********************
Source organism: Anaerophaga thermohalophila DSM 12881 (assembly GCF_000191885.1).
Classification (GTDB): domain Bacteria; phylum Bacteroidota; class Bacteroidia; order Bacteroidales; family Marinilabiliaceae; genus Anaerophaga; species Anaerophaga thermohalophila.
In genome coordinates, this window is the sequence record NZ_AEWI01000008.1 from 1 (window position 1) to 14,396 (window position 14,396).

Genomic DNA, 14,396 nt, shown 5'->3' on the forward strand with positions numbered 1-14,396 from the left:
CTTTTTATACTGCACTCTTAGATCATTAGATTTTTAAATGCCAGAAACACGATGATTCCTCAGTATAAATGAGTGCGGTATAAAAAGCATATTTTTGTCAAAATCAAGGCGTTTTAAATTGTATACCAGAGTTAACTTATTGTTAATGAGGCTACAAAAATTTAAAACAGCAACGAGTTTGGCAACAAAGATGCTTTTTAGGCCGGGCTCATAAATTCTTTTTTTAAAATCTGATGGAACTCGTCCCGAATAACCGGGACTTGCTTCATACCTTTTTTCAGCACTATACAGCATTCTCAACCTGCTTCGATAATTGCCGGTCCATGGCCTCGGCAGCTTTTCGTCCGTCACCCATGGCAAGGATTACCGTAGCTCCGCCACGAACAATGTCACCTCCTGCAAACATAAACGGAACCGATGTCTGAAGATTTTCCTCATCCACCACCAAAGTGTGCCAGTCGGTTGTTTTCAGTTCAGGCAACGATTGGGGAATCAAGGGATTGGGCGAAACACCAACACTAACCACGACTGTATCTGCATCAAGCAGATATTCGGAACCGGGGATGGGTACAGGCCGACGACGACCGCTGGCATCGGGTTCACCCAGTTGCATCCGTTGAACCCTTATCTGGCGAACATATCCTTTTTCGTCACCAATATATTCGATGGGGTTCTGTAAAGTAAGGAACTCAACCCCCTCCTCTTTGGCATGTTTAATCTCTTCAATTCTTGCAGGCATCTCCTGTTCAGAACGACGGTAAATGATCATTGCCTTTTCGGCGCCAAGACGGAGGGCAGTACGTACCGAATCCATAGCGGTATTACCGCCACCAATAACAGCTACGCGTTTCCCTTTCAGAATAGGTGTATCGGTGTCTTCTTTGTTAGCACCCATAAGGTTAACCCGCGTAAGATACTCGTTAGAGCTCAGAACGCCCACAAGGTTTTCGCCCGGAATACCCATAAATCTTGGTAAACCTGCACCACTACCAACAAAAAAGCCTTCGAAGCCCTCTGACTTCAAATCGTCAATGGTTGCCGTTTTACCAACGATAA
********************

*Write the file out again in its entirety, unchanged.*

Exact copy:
Source organism: Anaerophaga thermohalophila DSM 12881 (assembly GCF_000191885.1).
Classification (GTDB): domain Bacteria; phylum Bacteroidota; class Bacteroidia; order Bacteroidales; family Marinilabiliaceae; genus Anaerophaga; species Anaerophaga thermohalophila.
In genome coordinates, this window is the sequence record NZ_AEWI01000008.1 from 1 (window position 1) to 14,396 (window position 14,396).

Genomic DNA, 14,396 nt, shown 5'->3' on the forward strand with positions numbered 1-14,396 from the left:
CTTTTTATACTGCACTCTTAGATCATTAGATTTTTAAATGCCAGAAACACGATGATTCCTCAGTATAAATGAGTGCGGTATAAAAAGCATATTTTTGTCAAAATCAAGGCGTTTTAAATTGTATACCAGAGTTAACTTATTGTTAATGAGGCTACAAAAATTTAAAACAGCAACGAGTTTGGCAACAAAGATGCTTTTTAGGCCGGGCTCATAAATTCTTTTTTTAAAATCTGATGGAACTCGTCCCGAATAACCGGGACTTGCTTCATACCTTTTTTCAGCACTATACAGCATTCTCAACCTGCTTCGATAATTGCCGGTCCATGGCCTCGGCAGCTTTTCGTCCGTCACCCATGGCAAGGATTACCGTAGCTCCGCCACGAACAATGTCACCTCCTGCAAACATAAACGGAACCGATGTCTGAAGATTTTCCTCATCCACCACCAAAGTGTGCCAGTCGGTTGTTTTCAGTTCAGGCAACGATTGGGGAATCAAGGGATTGGGCGAAACACCAACACTAACCACGACTGTATCTGCATCAAGCAGATATTCGGAACCGGGGATGGGTACAGGCCGACGACGACCGCTGGCATCGGGTTCACCCAGTTGCATCCGTTGAACCCTTATCTGGCGAACATATCCTTTTTCGTCACCAATATATTCGATGGGGTTCTGTAAAGTAAGGAACTCAACCCCCTCCTCTTTGGCATGTTTAATCTCTTCAATTCTTGCAGGCATCTCCTGTTCAGAACGACGGTAAATGATCATTGCCTTTTCGGCGCCAAGACGGAGGGCAGTACGTACCGAATCCATAGCGGTATTACCGCCACCAATAACAGCTACGCGTTTCCCTTTCAGAATAGGTGTATCGGTGTCTTCTTTGTTAGCACCCATAAGGTTAACCCGCGTAAGATACTCGTTAGAGCTCAGAACGCCCACAAGGTTTTCGCCCGGAATACCCATAAATCTTGGTAAACCTGCACCACTACCAACAAAAAAGCCTTCGAAGCCCTCTGACTTCAAATCGTCAATGGTTGCCGTTTTACCAACGATAA